The Peace Agreement of Kütahya (1833) was signed upon the interference of England and France, which were afraid of the fact that Russians would take the possession of straits. According to the peace agreement, the governorates of Egypt, Syria and Crete were given to Mehmed Ali Pasha and the governorate of Jeddah and Adana were given to his son İbrahim Pasha. However, both sides were unpleasant with this agreement. Mahmud II wanted to remove the governor of Egypt and wanted to take back the lands he had lost. The Ottoman army and the army of Kavalalı came face to face in Nizip. Since the Ottoman army was defeated again, the European states, afraid of the reinforcement of Mehmed Ali Pasha, organized a conference in London in order to discuss this topic. In this while, Abdülmecid ascended the throne after Mahmud II had deceased and Firari Ahmet Fevzi Pasha was assigned as the grand vizier. Being afraid of the hostility of Koca Husrev Pasha, the new grand vizier delivered the Ottoman armada to Mehmed Ali Pasha. In the end, an agreement was made with the interference of Europeans, especially England. Abdülmecid was leaving Egypt to the lineage of Mehmed Ali Pasha according to the enact he gave in 1841. Syria, Crete and Adana were given back to the Ottoman Empire according to the treaty signed in London. Even though Kavalalı Mehmed Ali Pasha didn’t accept the treaty at the first place, he had to accept it after the fact that England and Austria had landed troops to Beirut and that the English armada bombarded the coasts of Lebanon.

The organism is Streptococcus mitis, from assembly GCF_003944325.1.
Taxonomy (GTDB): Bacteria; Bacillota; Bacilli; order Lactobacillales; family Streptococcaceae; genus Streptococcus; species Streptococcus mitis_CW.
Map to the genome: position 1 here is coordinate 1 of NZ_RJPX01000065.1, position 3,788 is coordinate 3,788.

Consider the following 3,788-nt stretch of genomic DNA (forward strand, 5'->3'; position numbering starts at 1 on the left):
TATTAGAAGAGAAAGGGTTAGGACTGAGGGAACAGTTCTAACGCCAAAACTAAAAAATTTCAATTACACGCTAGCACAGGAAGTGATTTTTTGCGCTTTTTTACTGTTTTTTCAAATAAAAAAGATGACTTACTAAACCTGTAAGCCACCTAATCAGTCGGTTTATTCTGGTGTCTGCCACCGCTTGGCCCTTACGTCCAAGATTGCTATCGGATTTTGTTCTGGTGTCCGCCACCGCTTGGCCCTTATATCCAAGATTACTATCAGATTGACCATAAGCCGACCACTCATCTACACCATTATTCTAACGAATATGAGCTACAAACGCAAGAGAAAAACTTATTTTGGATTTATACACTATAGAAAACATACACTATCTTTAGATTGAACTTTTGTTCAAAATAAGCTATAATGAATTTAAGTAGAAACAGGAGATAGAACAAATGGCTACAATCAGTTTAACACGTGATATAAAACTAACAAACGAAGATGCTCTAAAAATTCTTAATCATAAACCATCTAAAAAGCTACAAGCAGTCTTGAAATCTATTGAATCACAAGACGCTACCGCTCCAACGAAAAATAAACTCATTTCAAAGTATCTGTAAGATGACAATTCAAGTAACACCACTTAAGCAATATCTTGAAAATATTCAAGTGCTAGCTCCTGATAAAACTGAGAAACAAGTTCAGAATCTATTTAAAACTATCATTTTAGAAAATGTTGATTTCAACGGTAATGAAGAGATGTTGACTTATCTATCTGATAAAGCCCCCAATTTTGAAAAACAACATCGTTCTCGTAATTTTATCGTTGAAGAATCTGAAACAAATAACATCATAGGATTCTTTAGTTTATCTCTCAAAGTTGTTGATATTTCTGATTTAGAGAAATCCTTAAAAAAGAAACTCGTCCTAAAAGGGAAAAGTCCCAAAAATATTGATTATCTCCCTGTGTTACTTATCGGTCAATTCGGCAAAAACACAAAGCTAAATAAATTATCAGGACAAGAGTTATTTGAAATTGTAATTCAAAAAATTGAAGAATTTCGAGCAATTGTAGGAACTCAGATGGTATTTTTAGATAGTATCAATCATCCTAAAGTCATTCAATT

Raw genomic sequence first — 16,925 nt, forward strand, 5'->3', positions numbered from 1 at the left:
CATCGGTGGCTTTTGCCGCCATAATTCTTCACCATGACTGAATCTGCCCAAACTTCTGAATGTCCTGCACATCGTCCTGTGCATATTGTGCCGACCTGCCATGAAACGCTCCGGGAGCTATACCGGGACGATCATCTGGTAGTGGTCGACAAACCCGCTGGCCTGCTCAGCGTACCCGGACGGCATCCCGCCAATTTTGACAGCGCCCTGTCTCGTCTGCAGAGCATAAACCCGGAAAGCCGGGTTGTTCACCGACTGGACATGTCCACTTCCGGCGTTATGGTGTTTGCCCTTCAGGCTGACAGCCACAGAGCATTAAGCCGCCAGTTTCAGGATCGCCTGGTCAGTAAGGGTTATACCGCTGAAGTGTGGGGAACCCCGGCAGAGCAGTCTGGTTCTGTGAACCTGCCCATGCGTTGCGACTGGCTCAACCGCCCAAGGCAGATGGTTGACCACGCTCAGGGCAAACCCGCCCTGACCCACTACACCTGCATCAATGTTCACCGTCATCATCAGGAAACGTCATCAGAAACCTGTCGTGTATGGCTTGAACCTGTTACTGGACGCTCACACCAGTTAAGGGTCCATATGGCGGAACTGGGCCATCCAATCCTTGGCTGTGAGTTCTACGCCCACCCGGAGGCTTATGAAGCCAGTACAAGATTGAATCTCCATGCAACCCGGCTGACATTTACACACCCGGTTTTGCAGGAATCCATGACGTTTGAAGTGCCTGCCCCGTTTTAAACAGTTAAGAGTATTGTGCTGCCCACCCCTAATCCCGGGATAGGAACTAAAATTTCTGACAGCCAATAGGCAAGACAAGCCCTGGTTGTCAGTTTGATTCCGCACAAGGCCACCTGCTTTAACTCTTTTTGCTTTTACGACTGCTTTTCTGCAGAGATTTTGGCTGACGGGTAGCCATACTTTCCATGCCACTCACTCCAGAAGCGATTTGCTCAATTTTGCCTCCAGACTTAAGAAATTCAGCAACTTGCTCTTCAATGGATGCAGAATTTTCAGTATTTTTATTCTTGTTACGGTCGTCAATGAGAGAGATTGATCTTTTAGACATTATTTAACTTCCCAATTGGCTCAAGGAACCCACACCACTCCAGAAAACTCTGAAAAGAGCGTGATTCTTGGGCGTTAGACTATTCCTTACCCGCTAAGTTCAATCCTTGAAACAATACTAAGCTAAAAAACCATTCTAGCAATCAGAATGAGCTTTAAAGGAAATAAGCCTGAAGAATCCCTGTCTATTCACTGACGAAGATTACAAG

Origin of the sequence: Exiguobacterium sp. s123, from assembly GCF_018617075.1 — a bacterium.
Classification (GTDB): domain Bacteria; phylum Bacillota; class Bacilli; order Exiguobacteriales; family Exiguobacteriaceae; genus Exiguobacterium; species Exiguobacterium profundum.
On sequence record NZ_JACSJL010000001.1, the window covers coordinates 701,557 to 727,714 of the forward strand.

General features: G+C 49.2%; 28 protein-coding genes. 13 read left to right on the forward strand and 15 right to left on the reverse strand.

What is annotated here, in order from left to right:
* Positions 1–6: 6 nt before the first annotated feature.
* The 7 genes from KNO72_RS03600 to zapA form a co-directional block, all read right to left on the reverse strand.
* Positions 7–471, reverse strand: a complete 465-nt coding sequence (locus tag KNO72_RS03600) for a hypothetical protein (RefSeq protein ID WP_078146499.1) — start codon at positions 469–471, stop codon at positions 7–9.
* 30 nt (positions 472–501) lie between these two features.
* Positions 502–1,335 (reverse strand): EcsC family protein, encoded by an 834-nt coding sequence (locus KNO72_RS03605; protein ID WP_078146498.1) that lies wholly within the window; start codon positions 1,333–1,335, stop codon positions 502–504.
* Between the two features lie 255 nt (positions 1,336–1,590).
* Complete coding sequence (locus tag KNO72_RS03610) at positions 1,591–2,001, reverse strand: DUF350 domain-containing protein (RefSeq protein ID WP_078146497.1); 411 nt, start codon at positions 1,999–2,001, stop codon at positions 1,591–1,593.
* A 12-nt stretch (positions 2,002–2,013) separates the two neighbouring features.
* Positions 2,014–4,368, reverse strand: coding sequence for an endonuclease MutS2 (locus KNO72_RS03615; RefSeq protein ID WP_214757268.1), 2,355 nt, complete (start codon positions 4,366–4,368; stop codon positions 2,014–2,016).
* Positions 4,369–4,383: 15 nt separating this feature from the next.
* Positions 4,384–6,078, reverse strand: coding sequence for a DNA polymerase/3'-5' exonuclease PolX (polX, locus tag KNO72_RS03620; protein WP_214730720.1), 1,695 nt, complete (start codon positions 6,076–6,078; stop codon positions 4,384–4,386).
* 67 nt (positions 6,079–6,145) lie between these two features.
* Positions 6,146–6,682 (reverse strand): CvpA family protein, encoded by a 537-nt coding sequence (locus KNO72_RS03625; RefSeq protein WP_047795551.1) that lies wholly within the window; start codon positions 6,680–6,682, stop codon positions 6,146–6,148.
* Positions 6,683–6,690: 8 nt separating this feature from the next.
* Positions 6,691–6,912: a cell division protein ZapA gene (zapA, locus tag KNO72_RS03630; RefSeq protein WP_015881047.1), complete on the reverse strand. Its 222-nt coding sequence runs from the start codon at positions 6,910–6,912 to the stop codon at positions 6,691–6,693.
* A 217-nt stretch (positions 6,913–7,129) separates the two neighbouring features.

Mehmed Ali Pasha was old then. He came to Istanbul in 1845 and he kissed the foot of the young sultan Abdülmecit to show that he made peace with the Ottoman Empire. He was greeted in the Feriye Palace and the importance and care he deserved was shown to him. In this time, he took permission and visited his place of birth Kavala and he returned back to Egypt. Since he went senile two years before his death, the governorate of Egypt was transferred to his son İbrahim Pasha with the title of deputy. However, upon the fact that İbrahim Pasha deceased unexpectedly before his father did, Abbas Pasha, who was the son of his younger son Tosun Pasha, took the charge of his uncle. Mehmed Ali Pasha was buried in his mausoleum in Cairo after his death. His grandson Abbas Pasha (1848), who was officially assigned as the governor instead of Mehmed Ali Pasha, had a bronze sculpture of his grandfather built  in Alexandria.